Popular Science Monthly/Volume 17/September 1880/Editor's Table
|←Correspondence|| Popular Science Monthly Volume 17 September 1880 (1880)
THE AMERICAN SCIENTIFIC ASSOCIATION.
THE American Association for the Advancement of Science will hold its twenty-ninth annual meeting in Boston, commencing Wednesday, August 25th, and continuing perhaps a week. It is expected that this will be the largest and probably the most important scientific gathering yet held in this country; and ample arrangements have been made, by a large and efficient local committee, both for the business accommodation of the body in all its departments and for the convenience and pleasant entertainment of the members and guests who may be present.
The purpose for which this Association was established is very well known, hut to strangers, who propose attending it, it may be well to say that it is devoted to original researches, which are generally of interest to those only who have paid some attention to special scientific branches. Neither the papers read nor the discussions that follow them are usually of a popular character. They are necessarily dry and unintelligible to those unfamiliar with the subjects; but, to those who have some preparation in science, even though it be of a general sort, there is much in the proceedings of this society that will be found very instructive. It is broken up into a large number of sections, each devoted to a division of science, such as astronomy, physics, chemistry, zoölogy, botany, physiology, geology, anthropology, etc., and programmes are published every morning giving lists of the papers to be read during the day in each section. Though technical, and addressed to specialists, these papers represent the advances in each branch of inquiry, and the proceedings of the successive meetings may be looked upon as comprehensive reports of the annual progress of scientific research.
Any person may become a member of the Association upon recommendation in writing by two members, and subsequent election by a majority of the session. The initiation fee is five dollars, and the subsequent annual dues three dollars; and these payments entitle each member to receive the annual volume of proceedings. New members are usually elected daily during the meeting, but many apply earlier to the permanent Secretary, Mr. F. W. Putnam, Cambridge, Massachusetts. More than two hundred members had been proposed for the Boston meeting a month before it begins.
The sessions of the Association will be held in the Massachusetts Institute of Technology. The address of the retiring President, Professor George F. Barker, of Philadelphia, will be given on the first day, and the new President-elect, Dr. Lewis H. Morgan, of Rochester, will be the presiding officer of the Boston meeting.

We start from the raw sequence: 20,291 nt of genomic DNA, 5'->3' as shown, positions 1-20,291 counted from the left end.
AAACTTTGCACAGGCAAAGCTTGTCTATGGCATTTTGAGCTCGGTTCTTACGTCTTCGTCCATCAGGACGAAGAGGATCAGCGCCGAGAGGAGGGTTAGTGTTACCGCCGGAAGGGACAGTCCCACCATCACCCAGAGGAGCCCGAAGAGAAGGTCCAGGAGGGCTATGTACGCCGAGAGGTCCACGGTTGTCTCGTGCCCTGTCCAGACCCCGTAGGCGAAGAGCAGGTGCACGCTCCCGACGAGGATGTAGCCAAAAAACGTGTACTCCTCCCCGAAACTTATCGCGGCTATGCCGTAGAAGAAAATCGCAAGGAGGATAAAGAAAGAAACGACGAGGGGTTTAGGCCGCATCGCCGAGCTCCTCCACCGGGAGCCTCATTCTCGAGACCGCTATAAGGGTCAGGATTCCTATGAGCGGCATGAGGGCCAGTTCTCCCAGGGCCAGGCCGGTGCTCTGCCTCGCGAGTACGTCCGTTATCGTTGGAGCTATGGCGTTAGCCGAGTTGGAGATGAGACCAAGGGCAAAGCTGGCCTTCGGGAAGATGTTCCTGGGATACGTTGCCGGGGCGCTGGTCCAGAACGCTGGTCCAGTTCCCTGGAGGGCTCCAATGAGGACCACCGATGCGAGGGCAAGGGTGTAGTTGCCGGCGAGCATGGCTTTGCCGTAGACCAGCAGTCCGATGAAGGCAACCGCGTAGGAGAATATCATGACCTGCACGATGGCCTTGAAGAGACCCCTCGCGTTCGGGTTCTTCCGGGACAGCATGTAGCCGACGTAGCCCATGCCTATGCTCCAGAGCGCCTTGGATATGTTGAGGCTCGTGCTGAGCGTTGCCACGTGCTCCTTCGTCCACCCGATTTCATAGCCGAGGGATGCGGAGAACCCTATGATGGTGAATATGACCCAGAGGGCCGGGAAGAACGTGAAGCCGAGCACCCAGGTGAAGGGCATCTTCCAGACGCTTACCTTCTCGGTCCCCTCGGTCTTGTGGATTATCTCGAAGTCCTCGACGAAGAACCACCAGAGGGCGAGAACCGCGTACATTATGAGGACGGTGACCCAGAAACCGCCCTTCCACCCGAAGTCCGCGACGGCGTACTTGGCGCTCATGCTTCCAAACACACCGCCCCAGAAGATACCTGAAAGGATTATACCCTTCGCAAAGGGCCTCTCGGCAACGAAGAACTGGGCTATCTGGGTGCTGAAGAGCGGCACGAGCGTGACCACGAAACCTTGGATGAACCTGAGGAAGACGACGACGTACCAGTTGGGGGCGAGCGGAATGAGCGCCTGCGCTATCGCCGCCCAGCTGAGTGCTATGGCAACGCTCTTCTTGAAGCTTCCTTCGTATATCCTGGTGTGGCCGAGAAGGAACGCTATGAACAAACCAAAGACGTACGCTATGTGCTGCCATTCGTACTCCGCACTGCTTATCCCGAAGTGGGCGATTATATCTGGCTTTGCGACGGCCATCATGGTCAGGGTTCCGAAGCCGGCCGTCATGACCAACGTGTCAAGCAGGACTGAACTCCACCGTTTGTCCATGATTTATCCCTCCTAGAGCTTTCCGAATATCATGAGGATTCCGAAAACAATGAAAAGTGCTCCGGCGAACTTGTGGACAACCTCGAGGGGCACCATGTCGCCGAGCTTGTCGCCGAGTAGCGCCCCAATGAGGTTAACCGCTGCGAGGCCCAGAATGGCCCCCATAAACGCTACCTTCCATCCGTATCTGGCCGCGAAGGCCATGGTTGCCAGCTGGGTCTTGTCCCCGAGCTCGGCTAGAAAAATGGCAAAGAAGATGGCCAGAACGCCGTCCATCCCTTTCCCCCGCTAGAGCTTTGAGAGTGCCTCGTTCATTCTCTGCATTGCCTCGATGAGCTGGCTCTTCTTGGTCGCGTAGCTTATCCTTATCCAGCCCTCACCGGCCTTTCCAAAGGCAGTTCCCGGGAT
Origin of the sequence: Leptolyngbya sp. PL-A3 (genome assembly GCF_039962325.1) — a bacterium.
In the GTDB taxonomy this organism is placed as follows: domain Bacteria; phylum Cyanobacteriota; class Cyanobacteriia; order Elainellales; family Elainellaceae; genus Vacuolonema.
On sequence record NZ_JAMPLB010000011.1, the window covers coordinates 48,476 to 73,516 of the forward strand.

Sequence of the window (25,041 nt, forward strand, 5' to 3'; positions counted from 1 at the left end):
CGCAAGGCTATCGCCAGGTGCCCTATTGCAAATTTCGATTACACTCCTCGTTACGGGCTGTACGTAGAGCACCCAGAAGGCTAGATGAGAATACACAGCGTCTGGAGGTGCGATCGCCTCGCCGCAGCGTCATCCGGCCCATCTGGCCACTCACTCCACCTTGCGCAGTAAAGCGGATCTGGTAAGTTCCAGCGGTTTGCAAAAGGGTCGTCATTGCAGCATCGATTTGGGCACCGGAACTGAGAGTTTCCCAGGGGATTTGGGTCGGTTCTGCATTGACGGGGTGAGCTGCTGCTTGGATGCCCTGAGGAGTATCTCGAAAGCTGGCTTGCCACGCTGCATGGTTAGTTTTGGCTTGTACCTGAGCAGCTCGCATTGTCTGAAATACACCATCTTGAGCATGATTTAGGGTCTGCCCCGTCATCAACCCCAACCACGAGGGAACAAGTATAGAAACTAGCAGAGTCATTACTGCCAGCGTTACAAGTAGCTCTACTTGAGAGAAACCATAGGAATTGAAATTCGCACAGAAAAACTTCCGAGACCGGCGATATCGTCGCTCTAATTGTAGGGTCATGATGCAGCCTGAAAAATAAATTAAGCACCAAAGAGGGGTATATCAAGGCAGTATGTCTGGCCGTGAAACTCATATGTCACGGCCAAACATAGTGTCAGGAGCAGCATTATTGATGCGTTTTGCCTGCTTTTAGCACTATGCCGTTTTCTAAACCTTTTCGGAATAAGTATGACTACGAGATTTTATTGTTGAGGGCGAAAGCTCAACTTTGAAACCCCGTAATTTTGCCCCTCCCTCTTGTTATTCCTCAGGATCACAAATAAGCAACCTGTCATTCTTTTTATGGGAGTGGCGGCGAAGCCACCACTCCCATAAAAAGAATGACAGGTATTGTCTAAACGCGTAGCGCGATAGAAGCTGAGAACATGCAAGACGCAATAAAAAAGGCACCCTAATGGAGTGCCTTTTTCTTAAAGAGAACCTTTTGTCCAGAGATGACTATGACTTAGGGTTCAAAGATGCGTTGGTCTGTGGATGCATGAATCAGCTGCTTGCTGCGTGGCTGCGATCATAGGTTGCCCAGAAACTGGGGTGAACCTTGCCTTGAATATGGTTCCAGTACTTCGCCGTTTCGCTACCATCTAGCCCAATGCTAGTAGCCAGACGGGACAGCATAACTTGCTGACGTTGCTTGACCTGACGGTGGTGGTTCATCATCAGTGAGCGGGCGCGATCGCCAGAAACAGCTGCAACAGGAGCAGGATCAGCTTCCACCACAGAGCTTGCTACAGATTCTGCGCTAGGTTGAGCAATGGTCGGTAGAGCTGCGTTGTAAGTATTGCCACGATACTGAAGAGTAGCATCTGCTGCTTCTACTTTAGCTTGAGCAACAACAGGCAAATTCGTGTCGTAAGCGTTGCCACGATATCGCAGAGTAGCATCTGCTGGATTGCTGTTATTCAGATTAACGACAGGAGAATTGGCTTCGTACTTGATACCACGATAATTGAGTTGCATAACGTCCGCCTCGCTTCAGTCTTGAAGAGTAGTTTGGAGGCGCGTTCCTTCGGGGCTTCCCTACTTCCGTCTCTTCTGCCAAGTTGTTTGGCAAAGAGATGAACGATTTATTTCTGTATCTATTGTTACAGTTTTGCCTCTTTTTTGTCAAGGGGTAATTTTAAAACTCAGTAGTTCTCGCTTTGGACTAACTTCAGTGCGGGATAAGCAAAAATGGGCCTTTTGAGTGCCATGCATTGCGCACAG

SEWAGE IN COLLEGE EDUCATION.
At the College of New Jersey, in Princeton, a considerable number of students were recently attacked by a malignant fever, of which several of them died. It turned out that the cause of this fatal outbreak was not the uu- healthfulness of the place, but bad sew- age arrangements in the college build- ings, where the unfortunate students resided.
There was, of course, nothing new or unusual in such an occurrence. There have been thousands of cases like it before. Indeed, as we go back in the centuries we read of great fever-plagues carrying off millions of people, and which were caused by air-poison and water-poison engendered in the filth of human habitations, when the methods and the virtues of sewage and drain- age were unknown.
And yet there was something unex- pected and startling about this affair at Princeton. The sickness and death that occurred there were not from want of knowledge. The calamity was entirely preventable. It could not be charged to the mysterious providence of God, as is often so plausibly done when the causes of disease and death are not un- derstood. It took, place in a great seat of learning, where young men gather to be educated. The business of the place was to think. But if there was knowl- edge sufficient to prevent this disaster, and the young men were learning how to use their minds, why did the catas- trophe occur? The answer is, these young men were sacrificed to an educa- tional theory.
The theory to which the Princeton students were offered up is that col- lege knowledge is not to be of the use- ful kind that is necessary to save life. Utilitarian knowledge that which in- structs people how to preserve life and maintain health, and deal intelli- gently with practical affairs is decried in these institutions as vulgar and unfit- ted for educational purposes. Knowl- edge for its vital life-uses is flatly repu- diated, and the courses of study are made up with reference to quite other objects. The study of dead languages, which, for general students, is most per- fectly freed from all utilitarian taint, is the earliest, the most prolonged, and the